Brake calipers come in a lot of different sizes and styles but they all do the same thing. They push friction material – that’s the brake pads, to you and me – into the spinning brake disc, slowing the rotational speed of both the disc and the wheel it’s attached to.
Here’s a bit of context. The most common type of brake caliper uses just one piston in what’s called a ‘floating’ setup. The brake pedal presses fluid down either rubber or braided brake lines and into a cylinder inside the caliper, where it pushes the brake piston out and onto the disc.
That’s one side covered, but floating calipers can move inboard slightly when that first pad strikes the disc. The first pad’s contact effectively then pulls the other pad onto the opposite side of the disc, creating the necessary grip to haul your speed down as far as needed. Lift off the brake and everything returns to normal.
This kind of setup works just fine for ‘normal’ cars and warmed-up hatchbacks, provided it’s lubricated and maintained properly. For everyday driving there’s no real reason to upgrade, other than for aesthetics. But better systems exist, for where there’s a demand. Heavier and/or faster cars need brakes that can handle more heat, more often, and deliver even more force to a disc with even more control at the brake pedal. That’s what multi-cylinder brake calipers are for.
As well as twin-piston floating calipers that work in the same way as above, you can get twin-piston fixed items that feature a piston on both sides of the disc, squeezing equally and – the theory goes – offering a greater feel of control at the bite point. On top of that there’s potential for more initial bite and more even wear because both pads should make contact with the disc at the same time. A twin-opposed-piston setup works really well for racy but still lightweight cars.
With more speed or weight comes the need for even better brakes. Sports cars need a wholesale upgrade with larger brake discs as well as more brake caliper pistons. Reason one is for heat management. All that extra speed and weight creates much more heat at the pads, and excess heat is the brake system’s nemesis.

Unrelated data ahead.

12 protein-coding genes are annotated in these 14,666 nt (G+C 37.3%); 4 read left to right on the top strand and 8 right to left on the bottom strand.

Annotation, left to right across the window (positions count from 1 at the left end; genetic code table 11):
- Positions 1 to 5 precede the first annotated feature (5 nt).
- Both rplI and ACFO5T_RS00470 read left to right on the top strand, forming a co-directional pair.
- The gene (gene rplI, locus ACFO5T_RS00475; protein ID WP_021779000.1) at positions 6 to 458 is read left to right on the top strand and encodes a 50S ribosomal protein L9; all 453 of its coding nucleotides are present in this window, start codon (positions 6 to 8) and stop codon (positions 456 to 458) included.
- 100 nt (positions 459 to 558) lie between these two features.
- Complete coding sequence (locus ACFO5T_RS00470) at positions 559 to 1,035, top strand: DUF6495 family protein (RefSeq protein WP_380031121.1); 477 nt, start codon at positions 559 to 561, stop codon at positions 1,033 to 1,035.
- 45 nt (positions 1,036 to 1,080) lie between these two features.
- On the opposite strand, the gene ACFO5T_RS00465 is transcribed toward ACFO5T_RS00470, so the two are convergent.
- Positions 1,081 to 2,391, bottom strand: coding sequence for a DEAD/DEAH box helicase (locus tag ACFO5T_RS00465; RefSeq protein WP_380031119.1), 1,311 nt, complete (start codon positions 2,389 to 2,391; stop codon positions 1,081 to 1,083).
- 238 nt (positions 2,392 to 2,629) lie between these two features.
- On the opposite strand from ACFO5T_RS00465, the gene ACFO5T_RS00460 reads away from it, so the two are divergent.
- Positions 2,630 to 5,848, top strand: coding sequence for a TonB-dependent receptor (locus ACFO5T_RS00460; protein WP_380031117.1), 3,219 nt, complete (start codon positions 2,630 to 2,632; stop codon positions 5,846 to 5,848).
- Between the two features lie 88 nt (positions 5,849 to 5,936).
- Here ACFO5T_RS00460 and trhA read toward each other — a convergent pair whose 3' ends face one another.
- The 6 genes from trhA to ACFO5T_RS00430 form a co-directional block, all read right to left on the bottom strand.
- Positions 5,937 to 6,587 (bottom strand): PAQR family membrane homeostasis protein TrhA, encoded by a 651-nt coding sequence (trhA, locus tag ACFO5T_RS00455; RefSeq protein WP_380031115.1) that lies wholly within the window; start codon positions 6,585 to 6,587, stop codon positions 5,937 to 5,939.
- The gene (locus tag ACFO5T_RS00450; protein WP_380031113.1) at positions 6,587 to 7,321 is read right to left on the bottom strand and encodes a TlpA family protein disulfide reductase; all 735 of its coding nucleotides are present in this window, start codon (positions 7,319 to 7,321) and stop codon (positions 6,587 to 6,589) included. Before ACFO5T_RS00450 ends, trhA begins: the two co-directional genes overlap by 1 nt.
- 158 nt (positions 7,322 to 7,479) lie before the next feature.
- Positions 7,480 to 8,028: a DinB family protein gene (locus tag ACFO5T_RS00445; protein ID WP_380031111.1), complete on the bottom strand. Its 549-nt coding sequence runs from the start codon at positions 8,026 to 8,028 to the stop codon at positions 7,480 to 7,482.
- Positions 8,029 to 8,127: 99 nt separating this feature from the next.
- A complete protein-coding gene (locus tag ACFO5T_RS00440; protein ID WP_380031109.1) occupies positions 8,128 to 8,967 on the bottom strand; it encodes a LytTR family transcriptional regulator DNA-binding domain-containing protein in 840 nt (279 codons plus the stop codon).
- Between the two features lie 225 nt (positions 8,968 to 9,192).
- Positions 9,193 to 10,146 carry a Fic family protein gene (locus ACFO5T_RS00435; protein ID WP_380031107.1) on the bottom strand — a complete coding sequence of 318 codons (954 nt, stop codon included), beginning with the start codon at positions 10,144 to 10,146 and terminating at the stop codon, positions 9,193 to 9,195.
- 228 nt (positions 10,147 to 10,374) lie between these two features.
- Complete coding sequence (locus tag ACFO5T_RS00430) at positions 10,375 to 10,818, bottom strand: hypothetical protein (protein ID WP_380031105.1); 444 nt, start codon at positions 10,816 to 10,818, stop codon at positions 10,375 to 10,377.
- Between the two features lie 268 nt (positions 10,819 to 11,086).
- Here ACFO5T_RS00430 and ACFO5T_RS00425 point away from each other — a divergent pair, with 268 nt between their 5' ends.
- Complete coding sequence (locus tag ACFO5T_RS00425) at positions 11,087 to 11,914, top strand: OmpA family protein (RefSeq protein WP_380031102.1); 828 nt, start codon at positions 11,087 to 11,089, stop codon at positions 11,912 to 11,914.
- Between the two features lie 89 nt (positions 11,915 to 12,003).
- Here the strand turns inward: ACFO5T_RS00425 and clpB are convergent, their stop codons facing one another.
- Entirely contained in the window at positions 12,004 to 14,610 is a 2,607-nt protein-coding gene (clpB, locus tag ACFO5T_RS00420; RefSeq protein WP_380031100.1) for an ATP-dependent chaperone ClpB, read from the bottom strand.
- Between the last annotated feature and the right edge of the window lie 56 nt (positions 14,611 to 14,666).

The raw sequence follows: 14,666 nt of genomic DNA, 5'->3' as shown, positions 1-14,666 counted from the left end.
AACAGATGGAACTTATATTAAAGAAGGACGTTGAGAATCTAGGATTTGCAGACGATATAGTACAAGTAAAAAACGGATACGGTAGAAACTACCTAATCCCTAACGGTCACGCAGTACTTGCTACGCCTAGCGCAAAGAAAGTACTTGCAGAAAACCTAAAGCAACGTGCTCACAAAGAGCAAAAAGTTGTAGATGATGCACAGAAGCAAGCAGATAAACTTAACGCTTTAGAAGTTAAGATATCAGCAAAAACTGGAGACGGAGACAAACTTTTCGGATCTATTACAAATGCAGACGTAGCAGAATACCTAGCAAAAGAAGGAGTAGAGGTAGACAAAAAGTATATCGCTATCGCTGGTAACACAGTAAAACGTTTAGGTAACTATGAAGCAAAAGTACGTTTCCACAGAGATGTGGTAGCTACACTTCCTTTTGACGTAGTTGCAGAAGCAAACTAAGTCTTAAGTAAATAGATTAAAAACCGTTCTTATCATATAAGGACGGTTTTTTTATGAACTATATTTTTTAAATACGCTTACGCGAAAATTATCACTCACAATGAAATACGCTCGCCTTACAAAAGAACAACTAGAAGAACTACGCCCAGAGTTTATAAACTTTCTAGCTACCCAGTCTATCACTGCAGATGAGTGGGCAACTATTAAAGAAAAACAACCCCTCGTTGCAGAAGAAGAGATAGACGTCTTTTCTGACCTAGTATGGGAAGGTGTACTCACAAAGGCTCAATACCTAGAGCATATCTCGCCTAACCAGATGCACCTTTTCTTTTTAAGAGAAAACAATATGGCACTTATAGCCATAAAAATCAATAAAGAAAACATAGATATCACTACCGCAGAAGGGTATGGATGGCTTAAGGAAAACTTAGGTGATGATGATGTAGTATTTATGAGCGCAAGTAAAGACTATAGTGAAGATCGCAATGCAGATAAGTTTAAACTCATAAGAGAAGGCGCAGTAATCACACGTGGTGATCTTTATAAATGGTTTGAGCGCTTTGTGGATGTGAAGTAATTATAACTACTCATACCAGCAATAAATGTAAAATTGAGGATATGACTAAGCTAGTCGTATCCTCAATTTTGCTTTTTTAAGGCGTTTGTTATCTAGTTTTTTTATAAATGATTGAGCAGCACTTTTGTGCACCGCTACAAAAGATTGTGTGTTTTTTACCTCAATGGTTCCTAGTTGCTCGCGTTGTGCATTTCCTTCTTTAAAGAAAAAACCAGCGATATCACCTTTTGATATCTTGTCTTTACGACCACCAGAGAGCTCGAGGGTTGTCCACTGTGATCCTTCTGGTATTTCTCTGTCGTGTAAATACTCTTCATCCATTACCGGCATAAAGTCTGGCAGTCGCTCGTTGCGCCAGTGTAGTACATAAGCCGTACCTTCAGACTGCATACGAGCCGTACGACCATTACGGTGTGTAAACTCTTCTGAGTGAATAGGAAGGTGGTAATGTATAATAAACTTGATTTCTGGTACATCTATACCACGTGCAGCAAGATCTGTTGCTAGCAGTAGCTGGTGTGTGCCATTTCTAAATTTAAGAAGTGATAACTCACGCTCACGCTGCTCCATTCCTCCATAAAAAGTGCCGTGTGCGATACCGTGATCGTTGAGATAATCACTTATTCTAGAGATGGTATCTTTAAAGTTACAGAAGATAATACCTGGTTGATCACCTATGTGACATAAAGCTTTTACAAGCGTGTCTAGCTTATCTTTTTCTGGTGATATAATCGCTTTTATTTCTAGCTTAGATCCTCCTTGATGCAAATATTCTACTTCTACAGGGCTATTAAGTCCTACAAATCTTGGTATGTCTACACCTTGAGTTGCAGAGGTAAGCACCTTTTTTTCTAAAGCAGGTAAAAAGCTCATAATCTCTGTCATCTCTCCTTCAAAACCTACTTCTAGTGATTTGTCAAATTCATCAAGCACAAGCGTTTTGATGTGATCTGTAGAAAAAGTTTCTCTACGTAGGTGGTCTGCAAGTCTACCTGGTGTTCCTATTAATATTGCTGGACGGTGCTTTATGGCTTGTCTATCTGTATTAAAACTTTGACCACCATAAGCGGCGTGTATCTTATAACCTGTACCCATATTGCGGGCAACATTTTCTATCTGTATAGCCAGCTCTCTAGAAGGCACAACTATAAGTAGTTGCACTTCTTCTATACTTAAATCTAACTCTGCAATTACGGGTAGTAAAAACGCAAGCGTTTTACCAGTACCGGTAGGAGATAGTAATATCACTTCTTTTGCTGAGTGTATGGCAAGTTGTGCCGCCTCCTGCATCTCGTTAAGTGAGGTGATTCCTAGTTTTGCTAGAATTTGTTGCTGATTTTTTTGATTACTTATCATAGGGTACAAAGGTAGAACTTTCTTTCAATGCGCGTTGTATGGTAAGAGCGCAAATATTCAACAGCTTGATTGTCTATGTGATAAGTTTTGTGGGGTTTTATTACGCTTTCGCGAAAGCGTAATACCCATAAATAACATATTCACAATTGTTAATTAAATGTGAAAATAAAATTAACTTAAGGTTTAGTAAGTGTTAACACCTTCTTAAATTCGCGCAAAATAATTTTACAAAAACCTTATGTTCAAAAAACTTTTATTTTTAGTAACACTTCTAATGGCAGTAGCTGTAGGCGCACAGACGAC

Larger calipers with more pistons have larger brake pads, which resist temperature build-up better than smaller ones made of the same material. Larger rotors also shed more heat from their greater surface areas.
Reason number two is that a four-piston caliper, with two sets of opposed pistons, can be set up to squeeze the front two pistons slightly before the rear pair, which gives more modulation and feel to a good driver; useful for wet roads. The more gradual force input at the bite point can also be less destabilising if you have to brake mid-corner, although much of that comes down to specific setup.
Reason number three why multi-piston brakes are better is the simplest. More pistons equal more force. You already know there’s more friction material in a bigger pad, but more of it is being pressed against the disc at full strength. In short, multi-piston calipers can stop you faster on the road and let you brake later on track – but only if your tyres have enough grip.
Of course, larger pads are way more expensive to replace and the best brake upgrades can cost an arm and a leg to begin with, so the investment is one to consider carefully.